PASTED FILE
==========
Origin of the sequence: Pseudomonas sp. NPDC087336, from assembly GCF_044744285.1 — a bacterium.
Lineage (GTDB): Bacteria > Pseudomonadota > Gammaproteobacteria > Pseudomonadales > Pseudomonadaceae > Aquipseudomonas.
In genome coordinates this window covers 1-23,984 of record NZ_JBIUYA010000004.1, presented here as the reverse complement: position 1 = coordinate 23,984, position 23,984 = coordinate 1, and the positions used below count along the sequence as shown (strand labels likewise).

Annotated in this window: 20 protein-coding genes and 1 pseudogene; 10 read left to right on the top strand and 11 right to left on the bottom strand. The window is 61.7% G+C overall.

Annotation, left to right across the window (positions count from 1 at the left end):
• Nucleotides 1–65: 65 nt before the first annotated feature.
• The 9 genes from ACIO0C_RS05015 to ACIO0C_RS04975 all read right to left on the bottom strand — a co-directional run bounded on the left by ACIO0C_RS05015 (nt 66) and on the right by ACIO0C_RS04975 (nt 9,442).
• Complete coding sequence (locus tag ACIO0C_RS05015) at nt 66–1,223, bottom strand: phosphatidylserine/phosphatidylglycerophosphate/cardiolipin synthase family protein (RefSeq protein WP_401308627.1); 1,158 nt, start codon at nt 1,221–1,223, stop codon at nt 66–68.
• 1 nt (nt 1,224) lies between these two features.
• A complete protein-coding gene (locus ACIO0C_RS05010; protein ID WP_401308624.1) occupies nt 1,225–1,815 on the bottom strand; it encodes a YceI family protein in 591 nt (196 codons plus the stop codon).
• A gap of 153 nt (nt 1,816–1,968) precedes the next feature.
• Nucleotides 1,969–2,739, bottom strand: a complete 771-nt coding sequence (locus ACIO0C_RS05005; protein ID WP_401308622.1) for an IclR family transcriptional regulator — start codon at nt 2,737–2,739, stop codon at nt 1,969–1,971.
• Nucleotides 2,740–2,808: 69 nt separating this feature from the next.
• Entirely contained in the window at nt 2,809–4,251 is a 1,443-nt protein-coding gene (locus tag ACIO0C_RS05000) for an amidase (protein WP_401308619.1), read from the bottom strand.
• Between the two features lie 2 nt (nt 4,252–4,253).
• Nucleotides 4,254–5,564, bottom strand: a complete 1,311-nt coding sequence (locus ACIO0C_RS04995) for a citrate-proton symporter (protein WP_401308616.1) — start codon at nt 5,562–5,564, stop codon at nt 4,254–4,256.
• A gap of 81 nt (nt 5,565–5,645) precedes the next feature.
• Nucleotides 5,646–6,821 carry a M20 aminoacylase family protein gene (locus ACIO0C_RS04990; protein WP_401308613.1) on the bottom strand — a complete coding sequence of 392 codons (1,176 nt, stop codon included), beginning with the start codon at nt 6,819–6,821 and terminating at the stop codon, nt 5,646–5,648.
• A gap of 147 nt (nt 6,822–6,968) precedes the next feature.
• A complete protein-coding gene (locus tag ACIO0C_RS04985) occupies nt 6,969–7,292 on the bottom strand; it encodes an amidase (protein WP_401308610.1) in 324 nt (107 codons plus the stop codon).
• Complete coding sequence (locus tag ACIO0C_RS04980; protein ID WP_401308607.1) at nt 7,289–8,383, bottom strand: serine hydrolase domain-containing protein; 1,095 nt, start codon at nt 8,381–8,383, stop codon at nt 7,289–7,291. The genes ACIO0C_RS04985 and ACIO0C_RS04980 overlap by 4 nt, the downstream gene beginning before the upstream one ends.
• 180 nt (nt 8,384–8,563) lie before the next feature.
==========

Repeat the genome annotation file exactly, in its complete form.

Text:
Origin of the sequence: Pseudomonas sp. NPDC087336, from assembly GCF_044744285.1 — a bacterium.
Lineage (GTDB): Bacteria > Pseudomonadota > Gammaproteobacteria > Pseudomonadales > Pseudomonadaceae > Aquipseudomonas.
In genome coordinates this window covers 1-23,984 of record NZ_JBIUYA010000004.1, presented here as the reverse complement: position 1 = coordinate 23,984, position 23,984 = coordinate 1, and the positions used below count along the sequence as shown (strand labels likewise).

Annotated in this window: 20 protein-coding genes and 1 pseudogene; 10 read left to right on the top strand and 11 right to left on the bottom strand. The window is 61.7% G+C overall.

Annotation, left to right across the window (positions count from 1 at the left end):
• Nucleotides 1–65: 65 nt before the first annotated feature.
• The 9 genes from ACIO0C_RS05015 to ACIO0C_RS04975 all read right to left on the bottom strand — a co-directional run bounded on the left by ACIO0C_RS05015 (nt 66) and on the right by ACIO0C_RS04975 (nt 9,442).
• Complete coding sequence (locus tag ACIO0C_RS05015) at nt 66–1,223, bottom strand: phosphatidylserine/phosphatidylglycerophosphate/cardiolipin synthase family protein (RefSeq protein WP_401308627.1); 1,158 nt, start codon at nt 1,221–1,223, stop codon at nt 66–68.
• 1 nt (nt 1,224) lies between these two features.
• A complete protein-coding gene (locus ACIO0C_RS05010; protein ID WP_401308624.1) occupies nt 1,225–1,815 on the bottom strand; it encodes a YceI family protein in 591 nt (196 codons plus the stop codon).
• A gap of 153 nt (nt 1,816–1,968) precedes the next feature.
• Nucleotides 1,969–2,739, bottom strand: a complete 771-nt coding sequence (locus ACIO0C_RS05005; protein ID WP_401308622.1) for an IclR family transcriptional regulator — start codon at nt 2,737–2,739, stop codon at nt 1,969–1,971.
• Nucleotides 2,740–2,808: 69 nt separating this feature from the next.
• Entirely contained in the window at nt 2,809–4,251 is a 1,443-nt protein-coding gene (locus tag ACIO0C_RS05000) for an amidase (protein WP_401308619.1), read from the bottom strand.
• Between the two features lie 2 nt (nt 4,252–4,253).
• Nucleotides 4,254–5,564, bottom strand: a complete 1,311-nt coding sequence (locus ACIO0C_RS04995) for a citrate-proton symporter (protein WP_401308616.1) — start codon at nt 5,562–5,564, stop codon at nt 4,254–4,256.
• A gap of 81 nt (nt 5,565–5,645) precedes the next feature.
• Nucleotides 5,646–6,821 carry a M20 aminoacylase family protein gene (locus ACIO0C_RS04990; protein WP_401308613.1) on the bottom strand — a complete coding sequence of 392 codons (1,176 nt, stop codon included), beginning with the start codon at nt 6,819–6,821 and terminating at the stop codon, nt 5,646–5,648.
• A gap of 147 nt (nt 6,822–6,968) precedes the next feature.
• A complete protein-coding gene (locus tag ACIO0C_RS04985) occupies nt 6,969–7,292 on the bottom strand; it encodes an amidase (protein WP_401308610.1) in 324 nt (107 codons plus the stop codon).
• Complete coding sequence (locus tag ACIO0C_RS04980; protein ID WP_401308607.1) at nt 7,289–8,383, bottom strand: serine hydrolase domain-containing protein; 1,095 nt, start codon at nt 8,381–8,383, stop codon at nt 7,289–7,291. The genes ACIO0C_RS04985 and ACIO0C_RS04980 overlap by 4 nt, the downstream gene beginning before the upstream one ends.
• 180 nt (nt 8,384–8,563) lie before the next feature.